No problem, I saw your next date for Monday walks and figured as I had this ready I’d just send it. Have a great break.

      Liked by 1 person

  3. Sarah Ferguson and Choppy December 26, 2016 / 14:55

    I never would have known this was all built up from your pictures!

    As for the Glasgow Magdalene Institution for the Repression of Vice and Reformation of Penitent Females, I feel like I should go look that up when I get done posting the comment. I’m not sure ‘interesting’ is the right word – maybe intriguing?

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    • Anabel Marsh December 26, 2016 / 16:56

      I know, there are lovely parts to the canal where it looks like the country – shot from the right angle you can omit the apartment blocks and gasometers! But even where you can see them it is a lovely thing to have running through the city. The Magdalene Institute is horrific.

      Liked by 1 person

      • Sarah Ferguson and Choppy December 27, 2016 / 03:51

        I looked it up – it sounds like one of those places which started off with good intentions and descended into something never intended.

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        • Anabel Marsh December 27, 2016 / 08:16

          Ye, we can’t judge past solutions by our own standards – but carrying on till late 50s / early 60s? That’s awful. In Ireland they had Magdalene Institutes even later.

          Liked by 1 person

  4. Eunice December 26, 2016 / 17:24

    I love canals, and looking at your photos it’s hard to tell from most of them that this runs through the city – it could be miles out in the countryside. The Glasgow Magdalene Institution, just by it’s very name, sounds like a dreadful place – I pity any of the poor inmates who had to suffer living there 😦

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    • Anabel Marsh December 26, 2016 / 17:45

      True on all counts! The Institute is awful and I find it hard to believe that such things still existed in my lifetime. We’ve come a long way – not far enough, but still a long way.

      Like

  5. Retirementallychallenged.com December 26, 2016 / 19:11

    What an interesting and beautiful area you live in! How lucky for you to have a canal within walking distance from your home. One of the things I like most about following the many blogs that I do is to see different areas of the world, especially through the eyes and camera lenses of people who live there. I hope you had a lovely Christmas, Anabel.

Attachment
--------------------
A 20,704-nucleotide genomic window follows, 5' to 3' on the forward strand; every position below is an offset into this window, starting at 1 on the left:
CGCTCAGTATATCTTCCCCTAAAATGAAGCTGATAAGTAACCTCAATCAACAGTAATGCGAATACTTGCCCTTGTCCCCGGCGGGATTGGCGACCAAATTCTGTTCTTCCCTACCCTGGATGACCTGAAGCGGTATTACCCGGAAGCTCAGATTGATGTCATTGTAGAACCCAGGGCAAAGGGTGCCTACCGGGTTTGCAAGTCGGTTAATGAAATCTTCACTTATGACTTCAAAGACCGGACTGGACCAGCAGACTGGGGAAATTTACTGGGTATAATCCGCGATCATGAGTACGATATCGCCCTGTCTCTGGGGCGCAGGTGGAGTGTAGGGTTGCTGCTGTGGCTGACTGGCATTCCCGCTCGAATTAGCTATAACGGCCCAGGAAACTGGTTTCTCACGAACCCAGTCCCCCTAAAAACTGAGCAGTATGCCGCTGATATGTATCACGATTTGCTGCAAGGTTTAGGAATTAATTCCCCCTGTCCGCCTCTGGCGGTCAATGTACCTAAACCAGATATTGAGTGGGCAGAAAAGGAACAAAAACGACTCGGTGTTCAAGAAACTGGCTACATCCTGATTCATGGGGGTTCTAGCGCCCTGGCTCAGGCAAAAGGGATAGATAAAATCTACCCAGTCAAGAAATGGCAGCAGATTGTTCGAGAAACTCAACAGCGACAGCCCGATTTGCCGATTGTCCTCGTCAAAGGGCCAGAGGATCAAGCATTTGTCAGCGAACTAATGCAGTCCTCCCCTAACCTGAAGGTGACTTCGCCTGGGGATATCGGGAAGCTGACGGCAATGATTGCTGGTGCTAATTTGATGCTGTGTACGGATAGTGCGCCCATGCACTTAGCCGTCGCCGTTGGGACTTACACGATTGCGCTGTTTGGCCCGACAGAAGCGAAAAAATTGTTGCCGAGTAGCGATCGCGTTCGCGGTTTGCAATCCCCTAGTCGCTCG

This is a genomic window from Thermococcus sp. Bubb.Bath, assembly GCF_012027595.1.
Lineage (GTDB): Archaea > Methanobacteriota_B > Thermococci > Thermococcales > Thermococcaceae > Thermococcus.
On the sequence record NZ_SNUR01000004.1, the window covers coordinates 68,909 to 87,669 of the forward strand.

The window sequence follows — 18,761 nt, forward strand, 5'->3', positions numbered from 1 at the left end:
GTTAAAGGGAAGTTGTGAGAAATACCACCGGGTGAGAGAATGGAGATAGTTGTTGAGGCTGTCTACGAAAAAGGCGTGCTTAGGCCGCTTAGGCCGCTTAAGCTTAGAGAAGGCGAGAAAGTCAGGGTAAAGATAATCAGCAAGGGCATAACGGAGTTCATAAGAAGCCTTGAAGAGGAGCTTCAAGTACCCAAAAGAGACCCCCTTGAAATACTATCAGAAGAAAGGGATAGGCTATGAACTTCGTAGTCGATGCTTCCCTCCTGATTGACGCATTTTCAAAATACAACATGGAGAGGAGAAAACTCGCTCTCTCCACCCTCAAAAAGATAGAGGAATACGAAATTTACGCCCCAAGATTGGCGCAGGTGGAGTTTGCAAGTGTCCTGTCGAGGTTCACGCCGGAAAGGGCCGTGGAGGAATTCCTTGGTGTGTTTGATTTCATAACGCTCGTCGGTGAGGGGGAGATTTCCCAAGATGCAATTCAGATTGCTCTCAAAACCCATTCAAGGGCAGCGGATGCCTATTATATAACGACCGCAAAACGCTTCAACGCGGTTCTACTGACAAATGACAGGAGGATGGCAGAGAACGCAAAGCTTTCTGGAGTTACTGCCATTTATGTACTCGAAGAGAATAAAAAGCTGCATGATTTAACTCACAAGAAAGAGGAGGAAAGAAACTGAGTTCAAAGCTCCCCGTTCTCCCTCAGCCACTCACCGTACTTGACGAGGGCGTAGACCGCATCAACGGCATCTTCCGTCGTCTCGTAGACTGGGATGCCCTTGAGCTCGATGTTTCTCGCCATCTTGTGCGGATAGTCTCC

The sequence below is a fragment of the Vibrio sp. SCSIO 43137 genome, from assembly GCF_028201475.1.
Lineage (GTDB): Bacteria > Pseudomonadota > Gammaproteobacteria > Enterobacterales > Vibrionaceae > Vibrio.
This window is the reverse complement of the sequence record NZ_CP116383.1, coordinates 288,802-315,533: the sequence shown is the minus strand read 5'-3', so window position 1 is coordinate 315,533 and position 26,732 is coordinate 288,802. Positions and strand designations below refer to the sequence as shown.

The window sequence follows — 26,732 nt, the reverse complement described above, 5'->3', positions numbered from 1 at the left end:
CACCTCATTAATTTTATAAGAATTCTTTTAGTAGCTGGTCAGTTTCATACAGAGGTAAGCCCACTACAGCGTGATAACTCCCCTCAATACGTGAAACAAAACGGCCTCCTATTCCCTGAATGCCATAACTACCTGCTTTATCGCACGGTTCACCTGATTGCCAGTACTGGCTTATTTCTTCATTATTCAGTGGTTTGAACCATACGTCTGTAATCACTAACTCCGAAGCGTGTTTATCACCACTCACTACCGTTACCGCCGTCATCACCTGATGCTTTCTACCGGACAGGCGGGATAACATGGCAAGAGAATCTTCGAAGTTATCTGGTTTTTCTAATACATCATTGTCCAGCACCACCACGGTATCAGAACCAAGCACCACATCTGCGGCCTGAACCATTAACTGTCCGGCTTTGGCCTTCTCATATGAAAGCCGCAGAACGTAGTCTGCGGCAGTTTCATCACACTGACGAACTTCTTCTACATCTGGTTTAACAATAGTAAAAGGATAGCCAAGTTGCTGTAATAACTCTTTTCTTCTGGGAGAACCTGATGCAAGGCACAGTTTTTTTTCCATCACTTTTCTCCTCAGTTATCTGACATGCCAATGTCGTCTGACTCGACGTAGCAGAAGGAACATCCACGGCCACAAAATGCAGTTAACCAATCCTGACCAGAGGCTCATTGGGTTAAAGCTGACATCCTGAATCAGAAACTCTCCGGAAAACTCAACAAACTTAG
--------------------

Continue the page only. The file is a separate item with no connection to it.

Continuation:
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    • Anabel Marsh December 26, 2016 / 19:49

      Thanks Janis, we did – hope you did too! Agree about the blogging and the worlds it opens up – as well as giving me the chance to show off my lovely home city.

      Liked by 1 person

  6. the eternal traveller December 26, 2016 / 22:19

    Such a pretty area to stroll through. We don’t have canals here so I always enjoy seeing them.

    Like

  7. Donna December 26, 2016 / 22:29

    Like Janis, I love experiencing different parts of the world through the blogs that I follow. I look forward to continuing to join you in the new year. I’m off now to check out Jo’s Monday Walks — thanks for the link!

    Like

    • Anabel Marsh December 26, 2016 / 23:34

      Thank you – I’m glad to have made the connection too, and happy to have introduced you to Jo!

      Like

  8. Susan at FindingNYC December 27, 2016 / 00:40

    So much variety on this walk! I loved it all – the delightful public art, especially the robot, the canal views, the sky at sunset, and the singers. So much fun!

    Like

    • Anabel Marsh December 27, 2016 / 08:12

      Thanks you! It’s a wonderful place to gave on the doorstep. I never tire of it.

      Liked by 1 person

  9. Liesbet December 27, 2016 / 01:57

    Canal walks are so lovely. Lucky you to be so close to these ones! I’m sure Jo will like it a lot as well. 🙂 Have fun going through your picture archives! I’m looking forward to seeing what blog topics you come up with.

    Like

    • Anabel Marsh December 27, 2016 / 08:13

      Thanks! More public art and a distillery in the pipeline, but all on hold till after New Year.

      Like

  10. Ann Coleman December 27, 2016 / 15:12

    How nice to have a canal to walk by! Thanks for the pictures, especially of the stables.

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  11. Birgit December 27, 2016 / 15:54

    Love to see the pictures and that the canal is still being used. Now off to see the rest

    Like

    • Anabel Marsh December 27, 2016 / 17:07

      Thanks – it wasn’t used for a long time up to 2000 but they made it completely navigable again, even redigging a short section that had been built over.

      Like

  12. susan@onesmallwalk December 27, 2016 / 17:38